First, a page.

Traffic enforcement or speed cameras have become a part of daily life in many cities. These cameras can have a wide variety of functions; however, the two most common are speed detection and traffic signal violations, e.g. running a stop sign or red light. They can even monitor appropriate use of bus lanes in large cities.
Since their introduction, many people have endeavored to find ways to outsmart or trick these devices in order to avoid penalties, including citations. Unfortunately, these tactics come with risks of their own.
Basic Legal Issues
In numerous jurisdictions, including California, attempting to interfere with these widely unpopular devices is against the law. This includes using products designed to protect license plates against being photographed and/or distorting the face of the driver.
- In California, it is required that the driver’s face be photographed in order to issue a traffic citation.
- This is necessary because the driver of the vehicle and its registered owner do not always match.
License Plate Issues
A driver may attempt to avoid detection by removing or covering the reflective coating on a license plate. This would theoretically reduce the likelihood of visual or electronic recognition; however, the efficacy of these tactics are untested and they are clearly prohibited by law in California and other jurisdictions.
- The state law involved here, V C Section 5201.1, sets the penalty for concealing/obscuring the licence plate numbers at $250 as of 2013.
- For many violators, this can be as costly as the infraction they are attempting to avoid.
- If a driver is pulled over in violation of this statute, that can also serve as probable cause for searching the vehicle or create suspicion of DUI, a far more serious offense.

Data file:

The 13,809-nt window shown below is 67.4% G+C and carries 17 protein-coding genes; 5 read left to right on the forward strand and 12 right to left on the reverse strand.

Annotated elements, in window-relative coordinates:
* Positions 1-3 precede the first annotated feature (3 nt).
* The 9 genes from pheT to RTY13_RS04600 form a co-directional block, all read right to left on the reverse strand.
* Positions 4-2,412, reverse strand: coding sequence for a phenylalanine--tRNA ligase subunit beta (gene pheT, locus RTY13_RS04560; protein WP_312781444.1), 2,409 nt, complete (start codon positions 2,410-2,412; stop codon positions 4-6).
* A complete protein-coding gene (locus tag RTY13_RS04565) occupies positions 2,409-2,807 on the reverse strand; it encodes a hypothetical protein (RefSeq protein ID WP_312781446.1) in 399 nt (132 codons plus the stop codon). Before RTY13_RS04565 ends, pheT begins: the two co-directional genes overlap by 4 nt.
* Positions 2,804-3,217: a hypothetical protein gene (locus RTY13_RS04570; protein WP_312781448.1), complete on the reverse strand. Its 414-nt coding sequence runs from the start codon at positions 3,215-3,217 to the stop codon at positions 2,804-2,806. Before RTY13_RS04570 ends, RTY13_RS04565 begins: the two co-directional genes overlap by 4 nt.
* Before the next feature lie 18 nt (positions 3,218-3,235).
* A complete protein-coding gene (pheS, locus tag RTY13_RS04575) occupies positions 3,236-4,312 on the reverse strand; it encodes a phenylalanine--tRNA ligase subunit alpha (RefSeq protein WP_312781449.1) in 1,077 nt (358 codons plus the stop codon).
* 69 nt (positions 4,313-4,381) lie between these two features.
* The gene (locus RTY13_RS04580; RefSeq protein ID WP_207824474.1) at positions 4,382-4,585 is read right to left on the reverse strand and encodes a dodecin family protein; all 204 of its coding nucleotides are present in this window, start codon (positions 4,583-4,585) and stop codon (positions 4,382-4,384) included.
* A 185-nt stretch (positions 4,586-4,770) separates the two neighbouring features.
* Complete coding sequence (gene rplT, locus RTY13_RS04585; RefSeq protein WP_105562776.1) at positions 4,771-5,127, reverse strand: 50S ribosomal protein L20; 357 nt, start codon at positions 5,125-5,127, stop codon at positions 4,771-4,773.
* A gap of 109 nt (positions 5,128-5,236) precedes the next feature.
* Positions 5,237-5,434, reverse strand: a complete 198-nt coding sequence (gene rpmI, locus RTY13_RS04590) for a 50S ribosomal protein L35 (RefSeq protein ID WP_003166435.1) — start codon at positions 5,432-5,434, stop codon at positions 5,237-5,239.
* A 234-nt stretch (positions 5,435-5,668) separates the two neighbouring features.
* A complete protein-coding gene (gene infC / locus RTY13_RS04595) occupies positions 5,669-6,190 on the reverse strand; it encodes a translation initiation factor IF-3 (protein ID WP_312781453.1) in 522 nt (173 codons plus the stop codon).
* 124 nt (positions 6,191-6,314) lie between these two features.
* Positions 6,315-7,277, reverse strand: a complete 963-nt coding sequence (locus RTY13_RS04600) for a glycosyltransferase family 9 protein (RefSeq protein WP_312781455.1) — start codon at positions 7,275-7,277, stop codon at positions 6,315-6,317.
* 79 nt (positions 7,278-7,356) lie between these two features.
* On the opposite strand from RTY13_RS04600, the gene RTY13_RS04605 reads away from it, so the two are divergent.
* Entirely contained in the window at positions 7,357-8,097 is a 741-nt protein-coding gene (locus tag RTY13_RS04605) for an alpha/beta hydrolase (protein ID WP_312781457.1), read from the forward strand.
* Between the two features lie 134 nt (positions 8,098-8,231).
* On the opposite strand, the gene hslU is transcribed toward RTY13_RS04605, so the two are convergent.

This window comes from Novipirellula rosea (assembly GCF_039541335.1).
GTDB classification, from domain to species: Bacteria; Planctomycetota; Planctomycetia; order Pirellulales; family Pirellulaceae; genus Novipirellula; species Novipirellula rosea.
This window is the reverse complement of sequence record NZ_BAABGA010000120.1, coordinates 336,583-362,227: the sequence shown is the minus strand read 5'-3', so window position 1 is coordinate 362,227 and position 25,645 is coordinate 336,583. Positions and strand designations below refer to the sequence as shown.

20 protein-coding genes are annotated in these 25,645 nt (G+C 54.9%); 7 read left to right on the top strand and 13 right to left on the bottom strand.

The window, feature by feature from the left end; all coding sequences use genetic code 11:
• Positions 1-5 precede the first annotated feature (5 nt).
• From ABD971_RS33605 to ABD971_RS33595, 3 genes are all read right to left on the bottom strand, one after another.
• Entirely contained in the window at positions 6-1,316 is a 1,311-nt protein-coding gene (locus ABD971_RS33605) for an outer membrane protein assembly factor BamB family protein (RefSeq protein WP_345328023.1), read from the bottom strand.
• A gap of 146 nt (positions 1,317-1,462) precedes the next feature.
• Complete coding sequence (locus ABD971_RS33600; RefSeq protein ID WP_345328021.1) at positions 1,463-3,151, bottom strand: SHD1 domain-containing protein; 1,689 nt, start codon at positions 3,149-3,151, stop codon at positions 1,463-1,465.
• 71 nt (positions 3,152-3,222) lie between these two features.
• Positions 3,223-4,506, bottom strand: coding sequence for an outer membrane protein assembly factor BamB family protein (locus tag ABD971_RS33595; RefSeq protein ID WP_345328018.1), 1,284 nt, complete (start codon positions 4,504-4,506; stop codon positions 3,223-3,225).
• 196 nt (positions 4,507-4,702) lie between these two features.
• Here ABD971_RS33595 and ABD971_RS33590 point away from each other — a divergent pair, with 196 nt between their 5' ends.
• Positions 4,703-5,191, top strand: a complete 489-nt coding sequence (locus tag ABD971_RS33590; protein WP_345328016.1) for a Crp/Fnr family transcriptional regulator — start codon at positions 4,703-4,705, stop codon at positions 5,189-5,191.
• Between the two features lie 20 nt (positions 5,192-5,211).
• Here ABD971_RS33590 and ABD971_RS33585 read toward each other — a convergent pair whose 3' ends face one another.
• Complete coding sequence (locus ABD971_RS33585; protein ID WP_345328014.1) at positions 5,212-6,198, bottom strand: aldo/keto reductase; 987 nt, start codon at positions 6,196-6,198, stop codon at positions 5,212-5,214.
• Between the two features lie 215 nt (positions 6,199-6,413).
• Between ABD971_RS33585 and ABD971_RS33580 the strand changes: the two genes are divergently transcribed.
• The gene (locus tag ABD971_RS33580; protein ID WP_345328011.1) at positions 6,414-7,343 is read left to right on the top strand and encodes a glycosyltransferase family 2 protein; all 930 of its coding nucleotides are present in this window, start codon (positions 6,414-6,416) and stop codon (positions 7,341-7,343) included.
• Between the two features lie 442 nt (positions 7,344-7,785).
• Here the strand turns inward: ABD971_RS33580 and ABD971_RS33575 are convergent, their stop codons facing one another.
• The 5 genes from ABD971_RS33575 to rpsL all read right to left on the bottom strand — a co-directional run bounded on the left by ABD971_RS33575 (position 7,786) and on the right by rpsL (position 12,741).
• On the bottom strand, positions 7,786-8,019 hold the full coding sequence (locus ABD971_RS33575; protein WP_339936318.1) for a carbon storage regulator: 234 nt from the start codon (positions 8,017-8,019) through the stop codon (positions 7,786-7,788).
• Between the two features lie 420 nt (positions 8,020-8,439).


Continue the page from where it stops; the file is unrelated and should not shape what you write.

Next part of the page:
Tinting windows to avoid facial recognition can cause difficulties as well. Most states have laws that determine the maximum amount of tint that drivers can apply to the front windows.
- In California, front windows must allow in 70% of the light and be no more reflective than a standard window. Side and rear windows can have any degree of tint.
- The above-described degree of tinting is unlikely to be sufficient to stymie facial recognition software and the cameras used in modern cities, although older, non-digital cameras may not function as well in this respect.
Municipalities are continuously upgrading systems and software, meaning the recognition is becoming increasingly likely. Traffic officers frequently carry a card with them to test window tinting and can issue citations to drivers whose windows are too dark.
Other Tactics For Avoiding Speed Cameras
Driving at or just below the posted speed limit and slowing down near intersections are more legitimate means by which many drivers attempt to avoid citations associated with speed cameras. Others opt to slow down just prior to reaching an area under camera surveillance; however, that can potentially result in an accident.
- Currently, phone apps exist that map the location of traffic cameras, allowing drivers to avoid them by taking alternate routes.
- The legality of these apps are under question in some areas, although many of these are in Europe.
Overall, attempting to outsmart speed cameras is not worth it, especially when it comes to using illegal means to do so that may result in serious penalties. Frequently used methods, such as obscuring car tags or tinting front windows, can involve citations and other consequences. No method offers one-hundred percent freedom from detection; however, driving the speed limit and obeying traffic signals are options chosen by many drivers.